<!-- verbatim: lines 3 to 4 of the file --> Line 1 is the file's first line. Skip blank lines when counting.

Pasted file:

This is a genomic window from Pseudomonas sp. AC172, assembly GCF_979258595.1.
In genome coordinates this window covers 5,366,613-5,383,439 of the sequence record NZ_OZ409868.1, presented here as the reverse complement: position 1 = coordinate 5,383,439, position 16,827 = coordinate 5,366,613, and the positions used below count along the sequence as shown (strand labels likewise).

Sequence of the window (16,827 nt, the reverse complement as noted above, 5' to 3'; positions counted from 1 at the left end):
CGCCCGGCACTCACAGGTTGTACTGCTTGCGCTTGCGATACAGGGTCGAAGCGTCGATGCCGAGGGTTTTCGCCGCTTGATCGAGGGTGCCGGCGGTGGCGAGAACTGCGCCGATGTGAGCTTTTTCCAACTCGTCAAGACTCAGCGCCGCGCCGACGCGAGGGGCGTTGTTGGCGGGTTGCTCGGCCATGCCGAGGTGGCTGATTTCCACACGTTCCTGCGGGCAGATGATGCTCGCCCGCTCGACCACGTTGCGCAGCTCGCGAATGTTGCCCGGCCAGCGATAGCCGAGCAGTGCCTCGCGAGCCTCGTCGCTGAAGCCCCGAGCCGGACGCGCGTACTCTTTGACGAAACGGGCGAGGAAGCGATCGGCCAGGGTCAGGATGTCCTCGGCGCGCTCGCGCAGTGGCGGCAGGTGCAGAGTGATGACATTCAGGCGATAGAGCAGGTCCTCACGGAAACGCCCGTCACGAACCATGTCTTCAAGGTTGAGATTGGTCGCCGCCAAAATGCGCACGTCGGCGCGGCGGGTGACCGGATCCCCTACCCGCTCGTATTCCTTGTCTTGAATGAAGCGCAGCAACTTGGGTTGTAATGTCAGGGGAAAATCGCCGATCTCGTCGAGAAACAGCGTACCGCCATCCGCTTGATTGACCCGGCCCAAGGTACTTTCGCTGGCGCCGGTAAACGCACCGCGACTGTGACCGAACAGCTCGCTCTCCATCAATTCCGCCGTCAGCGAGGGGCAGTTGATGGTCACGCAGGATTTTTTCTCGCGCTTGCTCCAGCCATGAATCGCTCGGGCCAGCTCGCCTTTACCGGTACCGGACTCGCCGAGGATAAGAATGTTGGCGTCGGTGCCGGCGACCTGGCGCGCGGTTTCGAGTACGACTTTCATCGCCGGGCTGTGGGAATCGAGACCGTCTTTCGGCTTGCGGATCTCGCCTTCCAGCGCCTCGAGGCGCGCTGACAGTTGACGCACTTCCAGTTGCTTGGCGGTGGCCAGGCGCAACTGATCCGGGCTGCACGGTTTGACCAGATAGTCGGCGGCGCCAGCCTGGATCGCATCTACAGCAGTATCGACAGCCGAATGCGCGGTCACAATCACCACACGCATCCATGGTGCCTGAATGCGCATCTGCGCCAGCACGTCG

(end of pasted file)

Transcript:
Sequence of the window (16,827 nt, the reverse complement as noted above, 5' to 3'; positions counted from 1 at the left end):
CGCCCGGCACTCACAGGTTGTACTGCTTGCGCTTGCGATACAGGGTCGAAGCGTCGATGCCGAGGGTTTTCGCCGCTTGATCGAGGGTGCCGGCGGTGGCGAGAACTGCGCCGATGTGAGCTTTTTCCAACTCGTCAAGACTCAGCGCCGCGCCGACGCGAGGGGCGTTGTTGGCGGGTTGCTCGGCCATGCCGAGGTGGCTGATTTCCACACGTTCCTGCGGGCAGATGATGCTCGCCCGCTCGACCACGTTGCGCAGCTCGCGAATGTTGCCCGGCCAGCGATAGCCGAGCAGTGCCTCGCGAGCCTCGTCGCTGAAGCCCCGAGCCGGACGCGCGTACTCTTTGACGAAACGGGCGAGGAAGCGATCGGCCAGGGTCAGGATGTCCTCGGCGCGCTCGCGCAGTGGCGGCAGGTGCAGAGTGATGACATTCAGGCGATAGAGCAGGTCCTCACGGAAACGCCCGTCACGAACCATGTCTTCAAGGTTGAGATTGGTCGCCGCCAAAATGCGCACGTCGGCGCGGCGGGTGACCGGATCCCCTACCCGCTCGTATTCCTTGTCTTGAATGAAGCGCAGCAACTTGGGTTGTAATGTCAGGGGAAAATCGCCGATCTCGTCGAGAAACAGCGTACCGCCATCCGCTTGATTGACCCGGCCCAAGGTACTTTCGCTGGCGCCGGTAAACGCACCGCGACTGTGACCGAACAGCTCGCTCTCCATCAATTCCGCCGTCAGCGAGGGGCAGTTGATGGTCACGCAGGATTTTTTCTCGCGCTTGCTCCAGCCATGAATCGCTCGGGCCAGCTCGCCTTTACCGGTACCGGACTCGCCGAGGATAAGAATGTTGGCGTCGGTGCCGGCGACCTGGCGCGCGGTTTCGAGTACGACTTTCATCGCCGGGCTGTGGGAATCGAGACCGTCTTTCGGCTTGCGGATCTCGCCTTCCAGCGCCTCGAGGCGCGCTGACAGTTGACGCACTTCCAGTTGCTTGGCGGTGGCCAGGCGCAACTGATCCGGGCTGCACGGTTTGACCAGATAGTCGGCGGCGCCAGCCTGGATCGCATCTACAGCAGTATCGACAGCCGAATGCGCGGTCACAATCACCACACGCATCCATGGTGCCTGAATGCGCATCTGCGCCAGCACGTCG